According to the IRS, taxpayers can claim casualty losses from all kinds of natural disasters, including earthquakes, volcanic eruptions, tornadoes, hurricanes, and floods. In general, the criteria for claiming a casualty loss as a tax deduction is that it must be a “sudden event.” Because most natural disasters meet this standard, taxpayers are generally able to write these costs off on their taxes.
What are casualty losses?
Put simply, a casualty loss refers to a loss of property for which you do not receive insurance reimbursement. As an example, if your home is flooded during a natural disaster, your insurance policy may only cover a certain amount of it due to deductible or coverage limits. In this case, the excess amount of the loss for which you are not compensated would qualify for a casualty loss deduction. You can also take a casualty loss if your insurance company denies your entire claim. The IRS does not require you to explain why the claim is refused in order to claim your loss as a deduction.
IRS rules for claiming a casualty loss
The IRS does have a few stipulations that apply to claiming a casualty loss. For example, the amount of the loss is limited to amounts over $100 per event. This means that if you qualify for the deduction, you’ll have to subtract the first $100 of damage from your loss amount before claiming it.
Another IRS requirement for casualty losses is that the total must be more than 10 percent of your adjusted gross income (AGI). You can find this amount for the current year by totaling up your received income and then subtracting any of the applicable deductions on the front page of Form 1040. The amount left over will be your adjusted gross income. As an example, if your AGI is $20,000, you’ll only be able to claim casualty losses that exceed $2,000 in total.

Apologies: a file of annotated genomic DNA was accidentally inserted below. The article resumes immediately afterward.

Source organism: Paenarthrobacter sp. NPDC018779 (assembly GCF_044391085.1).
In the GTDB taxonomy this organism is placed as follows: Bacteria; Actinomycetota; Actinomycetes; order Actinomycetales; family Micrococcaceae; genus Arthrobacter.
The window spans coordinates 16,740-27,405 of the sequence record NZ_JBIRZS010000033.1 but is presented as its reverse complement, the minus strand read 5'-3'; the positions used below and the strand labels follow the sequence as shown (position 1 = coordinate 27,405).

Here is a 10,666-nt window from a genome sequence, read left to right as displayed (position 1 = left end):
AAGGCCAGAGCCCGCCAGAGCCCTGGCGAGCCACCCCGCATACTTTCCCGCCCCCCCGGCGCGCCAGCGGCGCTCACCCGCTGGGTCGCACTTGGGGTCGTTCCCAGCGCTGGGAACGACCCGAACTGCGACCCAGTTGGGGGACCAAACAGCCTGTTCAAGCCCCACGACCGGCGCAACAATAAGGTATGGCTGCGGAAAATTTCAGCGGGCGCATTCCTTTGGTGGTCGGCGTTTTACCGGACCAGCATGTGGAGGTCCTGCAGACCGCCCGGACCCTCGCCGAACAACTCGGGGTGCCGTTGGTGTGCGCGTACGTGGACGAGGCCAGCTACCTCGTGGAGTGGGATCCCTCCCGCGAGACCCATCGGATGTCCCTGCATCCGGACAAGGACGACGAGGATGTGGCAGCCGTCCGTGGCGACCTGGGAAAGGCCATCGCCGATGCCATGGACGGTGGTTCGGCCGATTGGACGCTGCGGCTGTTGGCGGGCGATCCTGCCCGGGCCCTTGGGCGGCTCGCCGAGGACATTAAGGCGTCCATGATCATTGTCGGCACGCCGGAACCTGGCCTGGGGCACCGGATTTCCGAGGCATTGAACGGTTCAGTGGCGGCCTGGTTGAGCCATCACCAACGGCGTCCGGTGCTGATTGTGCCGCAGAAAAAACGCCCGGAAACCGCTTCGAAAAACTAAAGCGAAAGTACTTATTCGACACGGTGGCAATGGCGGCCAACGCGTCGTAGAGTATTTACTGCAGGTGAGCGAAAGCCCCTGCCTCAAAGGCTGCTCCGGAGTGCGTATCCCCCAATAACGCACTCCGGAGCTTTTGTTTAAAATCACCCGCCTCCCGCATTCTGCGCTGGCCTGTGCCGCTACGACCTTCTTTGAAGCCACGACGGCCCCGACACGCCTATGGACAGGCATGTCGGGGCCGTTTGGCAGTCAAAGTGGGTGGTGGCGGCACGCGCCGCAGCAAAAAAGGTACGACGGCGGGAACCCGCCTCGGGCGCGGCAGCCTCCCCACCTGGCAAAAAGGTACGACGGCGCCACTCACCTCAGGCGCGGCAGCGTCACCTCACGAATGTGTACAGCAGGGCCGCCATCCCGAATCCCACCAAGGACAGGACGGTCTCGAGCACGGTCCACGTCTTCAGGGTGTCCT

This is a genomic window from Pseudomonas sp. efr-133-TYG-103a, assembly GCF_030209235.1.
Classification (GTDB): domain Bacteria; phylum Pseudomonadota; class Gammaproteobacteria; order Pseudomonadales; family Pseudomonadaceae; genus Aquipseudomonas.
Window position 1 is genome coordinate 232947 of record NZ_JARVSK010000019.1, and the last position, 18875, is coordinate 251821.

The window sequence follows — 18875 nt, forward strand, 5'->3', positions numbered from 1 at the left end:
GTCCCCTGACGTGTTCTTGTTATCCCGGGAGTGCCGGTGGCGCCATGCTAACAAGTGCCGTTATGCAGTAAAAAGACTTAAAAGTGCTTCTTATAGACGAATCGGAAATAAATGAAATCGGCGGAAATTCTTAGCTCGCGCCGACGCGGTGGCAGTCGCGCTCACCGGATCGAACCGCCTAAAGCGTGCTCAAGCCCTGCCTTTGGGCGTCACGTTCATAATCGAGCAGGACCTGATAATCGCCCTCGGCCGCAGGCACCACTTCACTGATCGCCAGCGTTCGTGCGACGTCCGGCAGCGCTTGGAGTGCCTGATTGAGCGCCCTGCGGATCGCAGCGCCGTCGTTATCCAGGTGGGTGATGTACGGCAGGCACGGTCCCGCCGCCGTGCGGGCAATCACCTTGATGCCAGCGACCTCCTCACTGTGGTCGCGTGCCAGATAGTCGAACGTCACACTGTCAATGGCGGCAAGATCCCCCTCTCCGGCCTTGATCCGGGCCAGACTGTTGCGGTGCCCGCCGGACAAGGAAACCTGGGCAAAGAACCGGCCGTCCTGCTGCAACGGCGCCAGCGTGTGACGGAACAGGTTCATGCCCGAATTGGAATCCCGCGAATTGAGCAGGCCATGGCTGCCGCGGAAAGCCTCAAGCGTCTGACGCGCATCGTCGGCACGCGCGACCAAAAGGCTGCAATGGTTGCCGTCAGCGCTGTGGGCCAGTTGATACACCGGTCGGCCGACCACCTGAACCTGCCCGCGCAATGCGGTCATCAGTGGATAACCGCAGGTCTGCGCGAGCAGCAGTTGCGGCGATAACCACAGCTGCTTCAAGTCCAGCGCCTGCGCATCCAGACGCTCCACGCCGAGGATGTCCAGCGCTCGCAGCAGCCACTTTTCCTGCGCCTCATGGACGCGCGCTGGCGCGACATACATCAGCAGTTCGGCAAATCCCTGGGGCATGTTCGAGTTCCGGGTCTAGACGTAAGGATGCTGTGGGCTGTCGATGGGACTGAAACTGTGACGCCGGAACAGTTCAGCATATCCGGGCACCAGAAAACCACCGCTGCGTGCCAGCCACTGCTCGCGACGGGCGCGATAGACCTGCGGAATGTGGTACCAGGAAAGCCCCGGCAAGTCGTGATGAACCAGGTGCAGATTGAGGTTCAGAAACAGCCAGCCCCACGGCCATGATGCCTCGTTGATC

Claiming a casualty loss for a natural disaster – Tax Preparation
Form 4684 is used to list and deduct casualty losses from natural disasters. Taxpayers list the damage amounts on the form and then carry the total over to Schedule A. These losses are considered “miscellaneous deductions” and can only be deducted on Schedule A. Because itemized deductions may not offer as large a tax benefit as the standard deduction, it would be wise for taxpayers to calculate their return using their total itemized deductions, including casualty losses, and then compare it to the result if they use the standard deduction.
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